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A Geopolitical Commission - What lies behind it?

A brief look into the next steps for the geopolitical EU Commission

February 6, 2020

By : Viola Scordia & Antoine Michon


The future of the European Union’s Commission will be geopolitical, as promoted by President Ursula Von der Leyen herself. The ‘geopolitical’ designation is outlined in the political guidelines of her agenda for a Europe that strives for more, as well as in the mission letters to her fellow Commissioners. Paramount to this is the heightened accent put on foreign policy considerations which arises clearly from the strengthened role of the High Representative of the Union for Foreign Affairs and Security Policy (HRVP). As such, a stronger Union in the World remains one amongst eight political priorities -each overviewed by one Vice President. However, the number of steps announced by President Von der Leyen clearly points to increased international presence as the key overarching objective…

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Lebanon’s Autumn of Unity

A Country Reborn, A State on the Brink

November 20, 2019

By : Julian Vierlinger


It has now been a month that the failure of the Lebanese government to handle a range of severe bushfires has ignited the Lebanese population’s rage against its notoriously corrupt political class. The lion’s share of the establishment has effectively been ruling the country ever since the end of the civil war, where warlords became parliamentarians and reconstructed the Lebanese state on the lines of inter-sectarian bargaining and intra sectarian nepotism. The protests were as swift as they were efficient: under the slogan “All of them means all of them”, the population flooded the streets, demanding an overhaul of the system, commencing with the replacement of government, parliament and high public functionaries. The ruling classes’ reaction was swift, too: in a typical strategy for the country, the political establishment attempted to co-opt the demonstrations by joining the protestors, to delegitimise the protest by claiming it to be a ploy of foreign interventionism, or to firstly spark sectarian tensions in order to secondly claim its position as the sole guarantee for sectarian peace in the country…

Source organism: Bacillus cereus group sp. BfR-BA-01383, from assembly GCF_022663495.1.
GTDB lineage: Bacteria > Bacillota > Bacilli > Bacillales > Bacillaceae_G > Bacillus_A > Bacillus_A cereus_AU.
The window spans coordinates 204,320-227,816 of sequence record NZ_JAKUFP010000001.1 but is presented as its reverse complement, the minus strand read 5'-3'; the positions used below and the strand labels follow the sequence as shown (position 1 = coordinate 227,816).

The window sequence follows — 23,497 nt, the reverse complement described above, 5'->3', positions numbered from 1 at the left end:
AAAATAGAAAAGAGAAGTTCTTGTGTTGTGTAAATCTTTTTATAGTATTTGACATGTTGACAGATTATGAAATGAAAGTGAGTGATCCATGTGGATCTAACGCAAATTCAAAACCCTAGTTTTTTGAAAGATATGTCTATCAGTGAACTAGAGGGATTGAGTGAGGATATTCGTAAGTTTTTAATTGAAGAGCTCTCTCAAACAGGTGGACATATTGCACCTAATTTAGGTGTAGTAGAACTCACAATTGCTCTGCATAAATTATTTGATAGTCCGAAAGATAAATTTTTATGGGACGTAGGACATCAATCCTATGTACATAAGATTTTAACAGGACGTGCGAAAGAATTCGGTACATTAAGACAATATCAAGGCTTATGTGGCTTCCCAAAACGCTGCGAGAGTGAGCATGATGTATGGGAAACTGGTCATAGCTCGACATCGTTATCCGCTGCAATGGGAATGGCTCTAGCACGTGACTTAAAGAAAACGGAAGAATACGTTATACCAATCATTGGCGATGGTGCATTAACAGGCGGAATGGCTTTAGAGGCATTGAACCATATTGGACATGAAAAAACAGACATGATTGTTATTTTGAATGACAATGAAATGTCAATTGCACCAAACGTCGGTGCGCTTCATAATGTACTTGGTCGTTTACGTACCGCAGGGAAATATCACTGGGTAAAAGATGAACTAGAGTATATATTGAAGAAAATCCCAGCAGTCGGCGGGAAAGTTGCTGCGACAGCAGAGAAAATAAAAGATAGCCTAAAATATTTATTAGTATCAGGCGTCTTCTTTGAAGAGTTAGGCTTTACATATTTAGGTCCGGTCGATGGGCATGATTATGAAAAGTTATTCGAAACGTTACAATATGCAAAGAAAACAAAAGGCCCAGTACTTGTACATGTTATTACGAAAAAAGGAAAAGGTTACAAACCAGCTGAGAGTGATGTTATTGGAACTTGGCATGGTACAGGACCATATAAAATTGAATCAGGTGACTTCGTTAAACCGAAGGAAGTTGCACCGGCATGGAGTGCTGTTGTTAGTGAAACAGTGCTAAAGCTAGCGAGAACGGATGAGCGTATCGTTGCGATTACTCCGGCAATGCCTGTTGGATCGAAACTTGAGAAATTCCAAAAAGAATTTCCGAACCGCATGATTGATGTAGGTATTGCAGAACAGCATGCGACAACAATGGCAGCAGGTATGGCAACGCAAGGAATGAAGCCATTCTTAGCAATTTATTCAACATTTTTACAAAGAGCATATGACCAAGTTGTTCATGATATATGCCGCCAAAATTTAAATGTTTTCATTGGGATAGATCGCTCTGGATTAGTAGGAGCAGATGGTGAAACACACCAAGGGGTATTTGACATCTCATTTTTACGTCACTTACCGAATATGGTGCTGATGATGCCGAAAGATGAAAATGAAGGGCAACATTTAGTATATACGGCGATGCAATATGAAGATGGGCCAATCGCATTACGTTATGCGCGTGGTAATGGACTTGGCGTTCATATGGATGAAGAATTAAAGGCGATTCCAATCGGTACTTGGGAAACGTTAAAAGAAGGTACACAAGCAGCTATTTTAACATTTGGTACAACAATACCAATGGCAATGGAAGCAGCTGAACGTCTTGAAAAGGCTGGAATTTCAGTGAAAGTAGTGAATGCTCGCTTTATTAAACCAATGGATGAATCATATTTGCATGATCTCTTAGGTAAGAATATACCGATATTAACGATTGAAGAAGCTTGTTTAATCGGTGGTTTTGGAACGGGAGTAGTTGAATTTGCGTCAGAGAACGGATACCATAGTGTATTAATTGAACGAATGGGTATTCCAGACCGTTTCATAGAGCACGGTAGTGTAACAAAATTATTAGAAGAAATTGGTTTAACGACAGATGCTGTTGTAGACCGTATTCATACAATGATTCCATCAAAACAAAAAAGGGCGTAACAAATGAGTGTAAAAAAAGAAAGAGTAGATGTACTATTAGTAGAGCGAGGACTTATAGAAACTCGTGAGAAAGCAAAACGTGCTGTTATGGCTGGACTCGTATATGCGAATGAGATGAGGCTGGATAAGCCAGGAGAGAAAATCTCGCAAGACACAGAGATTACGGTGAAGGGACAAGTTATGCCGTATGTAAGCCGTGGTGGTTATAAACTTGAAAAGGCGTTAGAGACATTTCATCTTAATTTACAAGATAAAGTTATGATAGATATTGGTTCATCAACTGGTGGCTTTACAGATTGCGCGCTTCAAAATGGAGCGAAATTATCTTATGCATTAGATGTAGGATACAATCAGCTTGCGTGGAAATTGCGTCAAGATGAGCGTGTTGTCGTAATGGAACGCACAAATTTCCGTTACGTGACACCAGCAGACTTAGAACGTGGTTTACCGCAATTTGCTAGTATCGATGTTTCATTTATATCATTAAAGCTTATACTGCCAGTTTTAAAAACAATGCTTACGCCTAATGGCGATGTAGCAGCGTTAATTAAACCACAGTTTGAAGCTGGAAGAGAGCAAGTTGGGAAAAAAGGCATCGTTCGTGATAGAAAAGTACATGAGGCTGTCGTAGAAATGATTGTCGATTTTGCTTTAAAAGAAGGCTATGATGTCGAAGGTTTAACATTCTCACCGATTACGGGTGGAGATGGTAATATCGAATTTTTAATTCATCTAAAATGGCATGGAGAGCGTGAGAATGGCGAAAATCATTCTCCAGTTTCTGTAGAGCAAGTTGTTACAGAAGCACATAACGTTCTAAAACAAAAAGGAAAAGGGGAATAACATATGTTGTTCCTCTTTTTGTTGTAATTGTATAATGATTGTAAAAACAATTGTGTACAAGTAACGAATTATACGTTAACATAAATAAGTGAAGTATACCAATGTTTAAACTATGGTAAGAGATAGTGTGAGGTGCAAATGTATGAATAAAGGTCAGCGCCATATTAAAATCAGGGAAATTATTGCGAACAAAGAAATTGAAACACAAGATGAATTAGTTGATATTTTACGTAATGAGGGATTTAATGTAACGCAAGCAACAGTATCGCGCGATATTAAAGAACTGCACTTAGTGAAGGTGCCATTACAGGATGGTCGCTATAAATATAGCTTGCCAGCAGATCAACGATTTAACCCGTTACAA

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“The Spirits that We Called, Now our Commands Ignore.”

Turkey’s incursion into Syria, the EU’s condemnation thereof, and the expectable weaponisation of a short sighted deal.

October 27, 2019
By : Julian Vierlinger

By now one could safely say that there has been a fair amount of precedent for actions in complete absence of precedent when it comes to foreign policy decisions of the White House. The US abandonment of an important strategic ally in the fight against violent Jihadism — the Kurdish-led Syrian Democratic Forces — is yet another instantiation of this logic. With the outcome of both the current ambitions of impeachment and next year’s presidential election more than unclear, it seems to be high time to abandon the long standing European reliance on American firepower to protect Europe from MENA unrest, and to replace it with a European policy that takes matters into its own hands. In order to do so, however, the Union has to stop compromising its bargaining power for the sake of short-term solutions to problems that need long-term strategies. The EU’s 2016 agreement with Turkey, widely reported as the “refugee deal”, is a prime example of such a course of action…

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Advocating for a coherent
European foreign policy in
the MENA region

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